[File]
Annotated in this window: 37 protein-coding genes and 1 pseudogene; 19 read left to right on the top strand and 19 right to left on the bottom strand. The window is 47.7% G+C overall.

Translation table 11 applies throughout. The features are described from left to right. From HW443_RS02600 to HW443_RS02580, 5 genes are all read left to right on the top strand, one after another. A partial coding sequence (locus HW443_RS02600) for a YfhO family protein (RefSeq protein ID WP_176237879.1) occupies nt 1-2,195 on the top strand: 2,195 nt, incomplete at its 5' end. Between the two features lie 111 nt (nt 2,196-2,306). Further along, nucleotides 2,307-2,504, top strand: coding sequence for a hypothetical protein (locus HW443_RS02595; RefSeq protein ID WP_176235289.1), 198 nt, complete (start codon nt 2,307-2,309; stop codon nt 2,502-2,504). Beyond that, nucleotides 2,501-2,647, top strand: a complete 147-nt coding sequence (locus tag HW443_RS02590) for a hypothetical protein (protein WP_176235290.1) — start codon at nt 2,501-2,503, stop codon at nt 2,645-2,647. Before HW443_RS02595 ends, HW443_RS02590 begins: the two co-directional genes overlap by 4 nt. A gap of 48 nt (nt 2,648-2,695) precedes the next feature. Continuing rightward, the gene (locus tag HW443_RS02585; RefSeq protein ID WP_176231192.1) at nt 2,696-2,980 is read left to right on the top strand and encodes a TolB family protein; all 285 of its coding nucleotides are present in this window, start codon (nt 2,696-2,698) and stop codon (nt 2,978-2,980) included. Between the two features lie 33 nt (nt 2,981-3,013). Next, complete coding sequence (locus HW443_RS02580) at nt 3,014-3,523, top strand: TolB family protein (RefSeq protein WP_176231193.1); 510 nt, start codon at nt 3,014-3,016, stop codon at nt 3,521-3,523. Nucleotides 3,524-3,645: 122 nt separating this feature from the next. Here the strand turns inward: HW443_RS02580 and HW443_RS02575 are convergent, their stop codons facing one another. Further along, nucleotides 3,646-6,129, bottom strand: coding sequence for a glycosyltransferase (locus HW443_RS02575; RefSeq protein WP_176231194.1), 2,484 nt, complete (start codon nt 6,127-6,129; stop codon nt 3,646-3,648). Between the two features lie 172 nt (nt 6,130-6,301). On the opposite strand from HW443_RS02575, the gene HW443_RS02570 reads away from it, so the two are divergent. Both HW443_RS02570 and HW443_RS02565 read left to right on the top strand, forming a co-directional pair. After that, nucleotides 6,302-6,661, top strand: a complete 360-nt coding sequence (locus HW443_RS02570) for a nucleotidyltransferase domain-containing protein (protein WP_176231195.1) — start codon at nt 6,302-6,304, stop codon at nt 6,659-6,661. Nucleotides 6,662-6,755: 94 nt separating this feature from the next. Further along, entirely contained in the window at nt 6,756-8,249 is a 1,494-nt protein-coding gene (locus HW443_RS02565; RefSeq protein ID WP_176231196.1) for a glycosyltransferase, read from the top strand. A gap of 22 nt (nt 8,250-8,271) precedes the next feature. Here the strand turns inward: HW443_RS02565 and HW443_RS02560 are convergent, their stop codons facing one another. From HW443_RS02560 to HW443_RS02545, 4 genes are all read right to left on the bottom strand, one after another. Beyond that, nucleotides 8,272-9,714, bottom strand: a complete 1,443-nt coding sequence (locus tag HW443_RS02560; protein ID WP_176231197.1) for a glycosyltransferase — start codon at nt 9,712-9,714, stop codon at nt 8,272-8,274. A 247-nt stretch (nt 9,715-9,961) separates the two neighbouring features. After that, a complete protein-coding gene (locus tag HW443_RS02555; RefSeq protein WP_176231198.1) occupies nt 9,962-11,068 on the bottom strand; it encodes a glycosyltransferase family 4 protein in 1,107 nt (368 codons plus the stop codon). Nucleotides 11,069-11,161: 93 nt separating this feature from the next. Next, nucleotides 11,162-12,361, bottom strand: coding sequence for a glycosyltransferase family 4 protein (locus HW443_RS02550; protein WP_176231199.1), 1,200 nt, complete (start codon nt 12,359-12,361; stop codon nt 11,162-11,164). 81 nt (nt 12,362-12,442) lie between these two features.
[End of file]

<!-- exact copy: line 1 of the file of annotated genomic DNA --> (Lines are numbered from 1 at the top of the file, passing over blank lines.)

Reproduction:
Annotated in this window: 37 protein-coding genes and 1 pseudogene; 19 read left to right on the top strand and 19 right to left on the bottom strand. The window is 47.7% G+C overall.